You feel the coldness of the fresh ball of clay, feel the smack of it hitting the wheel and then the slightly warm water as i swish the sponge through it, squeeze most of the water out of the sponge and lean into the soft clay as it turns on the wheel. i can feel the wind come off my machine as it reaches top speed for just a second and then feel my body straighted up and the wheel slow down as the clay chooses to cooperate and become the little pot that i had imagined.
In that moment of thoughtless peace, the wheel, the clay and i are one thing, the idea becomes the shape and i feel like i can prove that i existed in that moment because there is a memento of it. This is so much like riding my bike, you make a plan, go to coffee on the moon and take fresh mugs for the display, so i take the bike down, lube the chain, make sure i have a repair kit (made entirely of old bits bike-dave no longer needs) and get dressed for the weather, eventually i am required to do only one thing: turn those pedals, watch for people trying to kill me with their cars, turn those pedals (faster according to the bike shop dave) and then there it is, my goal, i am at my coffee shop or the bank, or my girlfriend's house or the recycling place, you get the idea.
The process of acquiring a chance at kids is very challenging. Since we started letting people know about things, we have been shown such love and tenderness, friends that were too painful to chum around with, family and casual people alike have shared their experiences and kindness with us offering help and encouragement.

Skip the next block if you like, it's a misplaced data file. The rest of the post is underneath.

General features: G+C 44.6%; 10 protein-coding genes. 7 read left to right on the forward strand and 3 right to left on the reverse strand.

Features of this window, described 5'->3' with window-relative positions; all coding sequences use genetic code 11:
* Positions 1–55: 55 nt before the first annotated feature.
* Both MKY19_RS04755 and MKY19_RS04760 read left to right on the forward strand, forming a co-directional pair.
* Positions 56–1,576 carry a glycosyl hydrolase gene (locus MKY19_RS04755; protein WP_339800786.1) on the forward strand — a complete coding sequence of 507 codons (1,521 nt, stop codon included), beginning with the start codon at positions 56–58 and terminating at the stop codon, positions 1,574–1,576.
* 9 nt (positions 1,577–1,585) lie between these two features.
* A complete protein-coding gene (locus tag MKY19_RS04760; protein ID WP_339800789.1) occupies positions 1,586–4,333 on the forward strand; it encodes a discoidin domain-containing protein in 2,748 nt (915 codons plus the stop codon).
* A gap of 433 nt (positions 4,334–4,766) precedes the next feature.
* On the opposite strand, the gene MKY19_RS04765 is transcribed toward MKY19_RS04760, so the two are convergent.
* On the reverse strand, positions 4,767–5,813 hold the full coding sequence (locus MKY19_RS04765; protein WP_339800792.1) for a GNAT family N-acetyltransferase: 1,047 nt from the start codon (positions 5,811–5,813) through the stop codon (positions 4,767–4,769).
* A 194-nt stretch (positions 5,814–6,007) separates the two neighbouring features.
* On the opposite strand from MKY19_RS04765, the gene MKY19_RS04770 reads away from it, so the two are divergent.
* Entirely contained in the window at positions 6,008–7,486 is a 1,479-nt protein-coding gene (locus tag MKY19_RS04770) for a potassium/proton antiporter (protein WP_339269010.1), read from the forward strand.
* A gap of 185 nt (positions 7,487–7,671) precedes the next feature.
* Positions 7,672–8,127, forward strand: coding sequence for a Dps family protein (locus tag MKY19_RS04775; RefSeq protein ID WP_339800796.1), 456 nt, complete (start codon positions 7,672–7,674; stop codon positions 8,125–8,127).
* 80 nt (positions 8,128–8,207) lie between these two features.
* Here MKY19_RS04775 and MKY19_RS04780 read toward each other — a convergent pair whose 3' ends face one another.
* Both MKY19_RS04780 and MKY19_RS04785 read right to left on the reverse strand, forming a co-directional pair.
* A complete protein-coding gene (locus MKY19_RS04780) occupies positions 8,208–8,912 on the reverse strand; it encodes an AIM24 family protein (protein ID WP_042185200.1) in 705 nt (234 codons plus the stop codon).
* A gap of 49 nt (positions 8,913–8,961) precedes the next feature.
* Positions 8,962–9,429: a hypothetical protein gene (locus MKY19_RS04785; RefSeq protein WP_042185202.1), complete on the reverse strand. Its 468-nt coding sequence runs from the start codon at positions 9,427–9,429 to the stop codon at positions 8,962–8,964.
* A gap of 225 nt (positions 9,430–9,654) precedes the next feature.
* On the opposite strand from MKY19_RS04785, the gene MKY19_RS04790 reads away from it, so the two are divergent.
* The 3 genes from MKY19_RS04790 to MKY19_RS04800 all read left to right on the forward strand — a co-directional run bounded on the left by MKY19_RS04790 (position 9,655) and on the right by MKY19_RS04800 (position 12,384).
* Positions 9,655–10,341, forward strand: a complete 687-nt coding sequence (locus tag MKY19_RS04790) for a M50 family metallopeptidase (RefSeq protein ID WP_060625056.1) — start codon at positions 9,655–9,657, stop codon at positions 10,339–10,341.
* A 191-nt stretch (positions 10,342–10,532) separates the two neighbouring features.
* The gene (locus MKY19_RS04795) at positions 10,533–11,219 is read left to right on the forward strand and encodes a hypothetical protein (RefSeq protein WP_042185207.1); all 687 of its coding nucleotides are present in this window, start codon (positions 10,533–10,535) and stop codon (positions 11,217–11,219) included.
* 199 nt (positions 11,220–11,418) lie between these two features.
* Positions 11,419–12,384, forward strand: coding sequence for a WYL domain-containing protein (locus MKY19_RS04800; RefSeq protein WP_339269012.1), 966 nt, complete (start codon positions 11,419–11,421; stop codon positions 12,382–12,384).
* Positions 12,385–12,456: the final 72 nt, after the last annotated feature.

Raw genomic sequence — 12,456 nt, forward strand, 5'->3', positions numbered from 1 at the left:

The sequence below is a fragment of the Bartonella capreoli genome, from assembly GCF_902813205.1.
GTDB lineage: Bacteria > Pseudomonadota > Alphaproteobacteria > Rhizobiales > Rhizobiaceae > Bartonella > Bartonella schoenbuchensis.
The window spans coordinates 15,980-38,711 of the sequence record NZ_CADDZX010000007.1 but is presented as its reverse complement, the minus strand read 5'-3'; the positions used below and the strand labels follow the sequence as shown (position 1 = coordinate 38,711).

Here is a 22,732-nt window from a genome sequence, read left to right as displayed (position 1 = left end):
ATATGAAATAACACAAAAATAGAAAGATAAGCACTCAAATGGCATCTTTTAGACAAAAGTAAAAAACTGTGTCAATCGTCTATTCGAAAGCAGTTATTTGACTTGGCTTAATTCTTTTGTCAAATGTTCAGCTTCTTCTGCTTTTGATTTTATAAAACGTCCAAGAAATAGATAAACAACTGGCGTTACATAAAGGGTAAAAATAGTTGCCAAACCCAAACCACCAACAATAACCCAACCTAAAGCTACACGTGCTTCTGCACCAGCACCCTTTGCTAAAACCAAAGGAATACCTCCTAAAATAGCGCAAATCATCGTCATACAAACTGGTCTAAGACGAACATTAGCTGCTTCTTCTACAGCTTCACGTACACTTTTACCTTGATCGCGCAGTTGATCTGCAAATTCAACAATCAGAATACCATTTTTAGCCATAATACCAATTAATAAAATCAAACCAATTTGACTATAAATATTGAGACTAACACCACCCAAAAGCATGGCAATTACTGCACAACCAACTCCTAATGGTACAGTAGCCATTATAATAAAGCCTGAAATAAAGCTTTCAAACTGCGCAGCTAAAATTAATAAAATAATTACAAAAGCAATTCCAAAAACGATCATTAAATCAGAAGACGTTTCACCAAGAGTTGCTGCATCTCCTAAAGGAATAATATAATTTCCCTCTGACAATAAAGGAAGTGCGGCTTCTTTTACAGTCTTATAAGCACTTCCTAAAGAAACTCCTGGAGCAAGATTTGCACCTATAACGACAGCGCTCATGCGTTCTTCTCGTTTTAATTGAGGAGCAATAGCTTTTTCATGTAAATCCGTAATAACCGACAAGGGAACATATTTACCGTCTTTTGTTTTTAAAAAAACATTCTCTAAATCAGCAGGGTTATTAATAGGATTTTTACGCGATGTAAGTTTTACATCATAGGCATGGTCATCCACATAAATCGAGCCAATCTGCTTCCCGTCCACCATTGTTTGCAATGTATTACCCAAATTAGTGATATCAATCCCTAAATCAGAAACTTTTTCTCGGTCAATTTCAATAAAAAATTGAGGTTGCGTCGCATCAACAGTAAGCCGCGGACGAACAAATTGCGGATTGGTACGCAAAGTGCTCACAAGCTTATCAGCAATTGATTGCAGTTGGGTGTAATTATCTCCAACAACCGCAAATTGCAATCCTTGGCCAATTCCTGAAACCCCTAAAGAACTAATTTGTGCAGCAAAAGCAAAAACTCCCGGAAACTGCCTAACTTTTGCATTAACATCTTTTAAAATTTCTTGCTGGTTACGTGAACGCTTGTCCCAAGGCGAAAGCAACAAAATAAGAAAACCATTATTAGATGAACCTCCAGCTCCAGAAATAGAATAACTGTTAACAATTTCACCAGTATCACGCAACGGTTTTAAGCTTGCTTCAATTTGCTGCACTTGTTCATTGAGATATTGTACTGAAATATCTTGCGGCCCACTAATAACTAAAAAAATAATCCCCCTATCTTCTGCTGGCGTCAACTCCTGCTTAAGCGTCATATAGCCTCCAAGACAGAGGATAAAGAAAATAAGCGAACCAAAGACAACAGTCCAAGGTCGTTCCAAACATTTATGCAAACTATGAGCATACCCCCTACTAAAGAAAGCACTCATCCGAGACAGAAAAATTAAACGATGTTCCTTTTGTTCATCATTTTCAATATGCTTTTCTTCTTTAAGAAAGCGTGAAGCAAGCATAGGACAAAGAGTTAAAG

I listen to cbc a lot and heard about a study of post surgical outcomes of two groups of patients; one had a support group thinking well of them/praying and the other didn't. The people with support thoughts healed better, got out of bed faster, had better moods and went home sooner. It is that, that i feel from others.
Training-week-dave and i went to see our gp yesterday and were helped, comforted and encouraged all at the same time. i expressed concern about the money we are spending and he shared some words of advice that warmed my austere soul. The word 'safe' came out of my mouth twice, and it was interesting to hear...i am safe, dave and i will go on no matter what happens, we have a home and an amazing marriage, a good job and a successful art studio, we have time for each other and have been able to cut back coffee together to one cup a day. We have complete trust, we protect each other from the world and ourselves, we laugh a lot (i actually got to see myself laughing from the inside and it made me laugh even more) we have patience earned honestly-the old fashioned way, most of all we share a deep love the kind in movies or read about in old books, a scene of an unbelievably old man struggling to open the heavy door for a amazingly old woman and then waiting while she shuffles through it, brushing against her gently and smiling as aging memories flood his aging mind.
We have love, patience and humour. What more could two people ask for?